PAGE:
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UPI Spotlight: Wayne Brady on his 'Kinky Boots' character: 'I am Lola'

"There is a time to be grand and turn on your star-shine and go, and then there is a time to be sensitive and to really feel, and I don't think you can truly be as effervescent as Lola is without having a true well of emotion, and that's who I am," Brady told UPI.
By Karen Butler   |   Jan. 22, 2016 at 6:15 AM
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NEW YORK, Jan. 22 (UPI) -- Actor, comedian, producer and game-show host Wayne Brady says he feels a deep, personal connection to the drag queen he plays in Broadway's Kinky Boots.

The 43-year-old Georgia native is bringing down the house in the show, Cyndi Lauper and Harvey Fierstein's feel-good musical about how Andy Kelso's Charlie, the young owner of a struggling, small-town shoe factory in England, teams up with Brady's Lola to design and manufacture specialty footwear for female impersonators. The new direction not only revitalizes the company, but also opens up the world for the men and women who work there.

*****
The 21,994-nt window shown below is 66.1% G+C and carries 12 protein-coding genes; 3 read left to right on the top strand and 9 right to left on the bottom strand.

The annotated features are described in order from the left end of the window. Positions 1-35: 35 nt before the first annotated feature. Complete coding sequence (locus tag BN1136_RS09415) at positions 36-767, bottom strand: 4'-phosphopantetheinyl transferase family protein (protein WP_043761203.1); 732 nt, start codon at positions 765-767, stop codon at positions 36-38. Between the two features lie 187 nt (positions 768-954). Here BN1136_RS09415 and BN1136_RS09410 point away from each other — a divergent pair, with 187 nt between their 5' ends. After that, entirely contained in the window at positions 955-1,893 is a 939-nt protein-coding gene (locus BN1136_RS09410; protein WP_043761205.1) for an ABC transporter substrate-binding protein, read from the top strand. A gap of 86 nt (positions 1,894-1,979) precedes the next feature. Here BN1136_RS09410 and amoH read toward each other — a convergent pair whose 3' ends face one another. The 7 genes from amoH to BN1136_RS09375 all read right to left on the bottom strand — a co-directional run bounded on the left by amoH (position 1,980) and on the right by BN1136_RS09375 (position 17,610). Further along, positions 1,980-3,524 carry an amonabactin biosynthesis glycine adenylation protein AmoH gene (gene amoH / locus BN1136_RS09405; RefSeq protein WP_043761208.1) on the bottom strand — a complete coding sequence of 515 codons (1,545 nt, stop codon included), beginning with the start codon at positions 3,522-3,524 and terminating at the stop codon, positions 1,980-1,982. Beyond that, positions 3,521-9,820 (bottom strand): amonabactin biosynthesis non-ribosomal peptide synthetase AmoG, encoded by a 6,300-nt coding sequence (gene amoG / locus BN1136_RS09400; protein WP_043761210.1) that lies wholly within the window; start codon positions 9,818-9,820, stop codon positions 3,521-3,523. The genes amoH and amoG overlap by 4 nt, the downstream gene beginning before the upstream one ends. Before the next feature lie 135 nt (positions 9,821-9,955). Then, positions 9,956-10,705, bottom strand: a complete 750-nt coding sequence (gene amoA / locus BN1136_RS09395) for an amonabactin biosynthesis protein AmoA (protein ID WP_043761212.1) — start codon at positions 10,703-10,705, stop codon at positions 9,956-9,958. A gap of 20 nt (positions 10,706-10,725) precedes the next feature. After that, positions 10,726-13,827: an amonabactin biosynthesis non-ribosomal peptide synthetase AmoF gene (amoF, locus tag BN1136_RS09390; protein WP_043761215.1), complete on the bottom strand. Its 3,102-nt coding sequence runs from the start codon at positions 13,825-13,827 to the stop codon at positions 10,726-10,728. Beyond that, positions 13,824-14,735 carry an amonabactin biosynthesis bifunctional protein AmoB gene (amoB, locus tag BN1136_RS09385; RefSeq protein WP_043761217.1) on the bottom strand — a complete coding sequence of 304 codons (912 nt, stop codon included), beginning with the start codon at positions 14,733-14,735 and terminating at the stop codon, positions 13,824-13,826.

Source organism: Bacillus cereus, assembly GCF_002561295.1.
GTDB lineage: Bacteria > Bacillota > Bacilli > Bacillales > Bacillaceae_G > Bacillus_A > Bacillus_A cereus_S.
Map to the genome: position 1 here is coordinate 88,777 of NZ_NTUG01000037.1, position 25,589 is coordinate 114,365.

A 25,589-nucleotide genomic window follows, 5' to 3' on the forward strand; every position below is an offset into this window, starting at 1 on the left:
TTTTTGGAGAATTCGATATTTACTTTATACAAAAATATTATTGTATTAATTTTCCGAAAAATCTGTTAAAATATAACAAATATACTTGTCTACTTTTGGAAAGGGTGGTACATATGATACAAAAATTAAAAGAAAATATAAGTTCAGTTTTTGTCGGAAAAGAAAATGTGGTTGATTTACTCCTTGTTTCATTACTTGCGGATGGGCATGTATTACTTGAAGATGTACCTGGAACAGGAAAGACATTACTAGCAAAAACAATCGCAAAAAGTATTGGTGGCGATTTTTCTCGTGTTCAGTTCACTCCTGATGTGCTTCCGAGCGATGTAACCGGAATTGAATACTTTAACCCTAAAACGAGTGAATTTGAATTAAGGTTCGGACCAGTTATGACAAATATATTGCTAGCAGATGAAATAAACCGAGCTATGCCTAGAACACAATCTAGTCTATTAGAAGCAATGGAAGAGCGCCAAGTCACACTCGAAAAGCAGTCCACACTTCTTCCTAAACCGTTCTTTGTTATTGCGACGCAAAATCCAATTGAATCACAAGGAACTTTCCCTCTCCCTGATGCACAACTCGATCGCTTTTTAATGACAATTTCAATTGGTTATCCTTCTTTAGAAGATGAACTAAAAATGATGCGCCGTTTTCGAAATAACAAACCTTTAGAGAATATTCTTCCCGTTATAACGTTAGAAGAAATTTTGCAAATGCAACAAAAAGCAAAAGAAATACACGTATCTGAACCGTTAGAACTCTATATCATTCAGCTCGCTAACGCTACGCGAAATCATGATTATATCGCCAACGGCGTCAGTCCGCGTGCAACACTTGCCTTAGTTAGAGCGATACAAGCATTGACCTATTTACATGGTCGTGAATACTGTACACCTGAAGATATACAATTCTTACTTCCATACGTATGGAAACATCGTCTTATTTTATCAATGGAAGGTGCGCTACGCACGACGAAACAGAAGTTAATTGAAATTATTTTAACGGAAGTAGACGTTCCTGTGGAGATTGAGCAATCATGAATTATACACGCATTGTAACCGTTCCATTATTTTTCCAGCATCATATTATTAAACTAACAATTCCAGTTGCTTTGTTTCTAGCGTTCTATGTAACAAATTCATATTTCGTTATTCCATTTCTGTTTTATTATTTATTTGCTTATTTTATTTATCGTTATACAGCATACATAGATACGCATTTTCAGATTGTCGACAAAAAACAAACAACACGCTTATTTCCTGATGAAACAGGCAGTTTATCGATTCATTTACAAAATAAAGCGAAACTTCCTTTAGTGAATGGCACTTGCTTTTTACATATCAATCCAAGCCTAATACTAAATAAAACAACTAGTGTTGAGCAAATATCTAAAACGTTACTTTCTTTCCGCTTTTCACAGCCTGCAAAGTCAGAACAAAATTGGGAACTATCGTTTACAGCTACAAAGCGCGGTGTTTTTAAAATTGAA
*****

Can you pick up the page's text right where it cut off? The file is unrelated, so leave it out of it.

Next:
The role requires Brady to play a person who embodies many of the traits he values, he explained in an interview this week with UPI. Brady will appear as Lola through March 27.

What attracted you most to Kinky Boots?
I had seen the show three times before I did the role, so I knew the subject matter and I loved the songs and knowing that Harvey's words could help change someone's mind and perceptions through these characters... [Playing] someone who lives life fully, freely and on their own terms as Lola does; that is someone who I want to be.

Your performance has so much heart. How did you balance Lola's dazzling stage persona with his personal vulnerability?